cost can be written off in the current year or must be capitalized. Determining whether a given expenditures qualifies
as a current expense or capital improvement is not always clear, but the Supreme Court in Welsh V. Helvering has offered
the following guidelines: "A repair is an expenditure for the purpose of keeping the property in an ordinarily
efficient operating condition. It does not add to the value of the property, nor does it appreciably prolong its life.
It merely keeps the property in its operating condition over its probable useful life for the used for which it was
acquired. Expenditures for that purpose are distinguishable from those for replacement, alterations, improvements or
additions that prolong the life of the property, increase its value, or make it adaptable to a different use. The one
is a maintenance charge, while the others are additions to capital investments which should not be applied against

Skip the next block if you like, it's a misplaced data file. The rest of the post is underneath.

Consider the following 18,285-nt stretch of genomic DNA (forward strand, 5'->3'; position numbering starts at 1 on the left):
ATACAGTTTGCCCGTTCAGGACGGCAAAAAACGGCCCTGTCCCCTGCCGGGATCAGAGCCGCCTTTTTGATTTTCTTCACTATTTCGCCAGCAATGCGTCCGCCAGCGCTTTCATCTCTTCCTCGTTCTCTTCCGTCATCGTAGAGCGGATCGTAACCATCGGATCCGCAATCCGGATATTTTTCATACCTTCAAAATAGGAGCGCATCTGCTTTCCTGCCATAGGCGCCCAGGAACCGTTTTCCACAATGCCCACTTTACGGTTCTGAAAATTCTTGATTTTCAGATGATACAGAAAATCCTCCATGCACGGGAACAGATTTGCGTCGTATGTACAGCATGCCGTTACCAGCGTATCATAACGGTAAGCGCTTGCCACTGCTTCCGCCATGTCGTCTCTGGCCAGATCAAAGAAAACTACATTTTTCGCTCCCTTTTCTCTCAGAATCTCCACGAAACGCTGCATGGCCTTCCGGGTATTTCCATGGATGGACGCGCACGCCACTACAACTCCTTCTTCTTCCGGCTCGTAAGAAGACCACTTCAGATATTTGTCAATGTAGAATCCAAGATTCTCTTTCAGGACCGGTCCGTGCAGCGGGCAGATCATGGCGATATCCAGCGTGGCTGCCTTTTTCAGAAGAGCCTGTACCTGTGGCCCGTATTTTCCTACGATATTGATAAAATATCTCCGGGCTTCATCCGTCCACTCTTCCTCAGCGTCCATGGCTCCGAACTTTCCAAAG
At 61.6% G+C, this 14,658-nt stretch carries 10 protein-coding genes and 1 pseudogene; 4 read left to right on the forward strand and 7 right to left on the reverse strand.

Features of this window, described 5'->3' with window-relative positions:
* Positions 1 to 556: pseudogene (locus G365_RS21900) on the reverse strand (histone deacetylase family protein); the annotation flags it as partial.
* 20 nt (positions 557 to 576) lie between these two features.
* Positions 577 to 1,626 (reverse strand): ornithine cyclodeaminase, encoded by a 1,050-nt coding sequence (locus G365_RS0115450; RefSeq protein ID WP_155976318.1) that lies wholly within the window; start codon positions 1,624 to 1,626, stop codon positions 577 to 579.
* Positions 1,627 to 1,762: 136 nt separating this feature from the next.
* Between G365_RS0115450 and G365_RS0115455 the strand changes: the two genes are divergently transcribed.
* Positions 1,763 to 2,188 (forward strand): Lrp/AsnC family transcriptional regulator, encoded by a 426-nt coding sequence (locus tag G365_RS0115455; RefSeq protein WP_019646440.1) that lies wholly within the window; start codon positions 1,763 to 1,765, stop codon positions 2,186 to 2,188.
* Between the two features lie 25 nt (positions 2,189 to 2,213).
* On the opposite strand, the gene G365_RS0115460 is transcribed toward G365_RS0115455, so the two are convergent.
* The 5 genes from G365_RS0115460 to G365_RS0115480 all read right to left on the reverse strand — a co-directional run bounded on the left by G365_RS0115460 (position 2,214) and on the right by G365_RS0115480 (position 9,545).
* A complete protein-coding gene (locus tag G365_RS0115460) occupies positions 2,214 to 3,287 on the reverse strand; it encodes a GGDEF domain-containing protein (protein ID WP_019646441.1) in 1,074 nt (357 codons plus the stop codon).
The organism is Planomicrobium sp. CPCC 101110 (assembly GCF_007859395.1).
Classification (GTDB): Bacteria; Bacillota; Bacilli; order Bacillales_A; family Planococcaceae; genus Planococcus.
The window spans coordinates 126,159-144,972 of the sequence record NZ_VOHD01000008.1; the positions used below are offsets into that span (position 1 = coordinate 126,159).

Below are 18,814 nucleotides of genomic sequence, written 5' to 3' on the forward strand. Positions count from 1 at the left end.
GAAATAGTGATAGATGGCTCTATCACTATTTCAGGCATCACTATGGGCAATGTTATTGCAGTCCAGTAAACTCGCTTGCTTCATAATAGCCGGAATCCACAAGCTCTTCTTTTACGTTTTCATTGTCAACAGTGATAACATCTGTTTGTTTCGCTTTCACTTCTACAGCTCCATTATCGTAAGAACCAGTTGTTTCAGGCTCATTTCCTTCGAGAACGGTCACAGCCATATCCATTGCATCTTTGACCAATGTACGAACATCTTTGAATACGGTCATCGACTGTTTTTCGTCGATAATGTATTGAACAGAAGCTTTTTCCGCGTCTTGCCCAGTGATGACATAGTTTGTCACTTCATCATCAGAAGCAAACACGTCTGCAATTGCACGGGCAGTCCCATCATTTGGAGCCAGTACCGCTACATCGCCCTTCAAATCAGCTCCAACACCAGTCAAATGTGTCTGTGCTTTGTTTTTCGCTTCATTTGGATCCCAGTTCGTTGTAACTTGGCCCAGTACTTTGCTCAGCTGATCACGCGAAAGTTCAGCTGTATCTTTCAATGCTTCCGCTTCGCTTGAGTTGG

In applying this standard the tax authorities and the courts have consistently treated the cost of a new roof as a
capital expenditure but the cost of repairing the existing roof as a current expense. Thus, when the contractor has
torn off and replaced the old roof the building owner must capitalize the expenses. On the other hand, where the
contractor has merely patched the leaks, the cost is clearly a current expense.
Many roof projects, however, go well beyond mere patchwork but stop short of tearing off and replacing the old
roof. There are many products and processes that have preventative maintenance quality. They are designed not only
to repair existing leaks but also to prevent the occurrence of the additional leaks. Examples include asphalt based
repair products and numerous roof coatings with different levels of performance. None of these products would serve
as a complete roofing system but all go beyond merely patching the existing roof. Should the building owner threat
preventative maintenance costs as a capital expenditure or a current expense?
If we go back to the Supreme Court's guideline, the answer to the question lies in whether such costs increase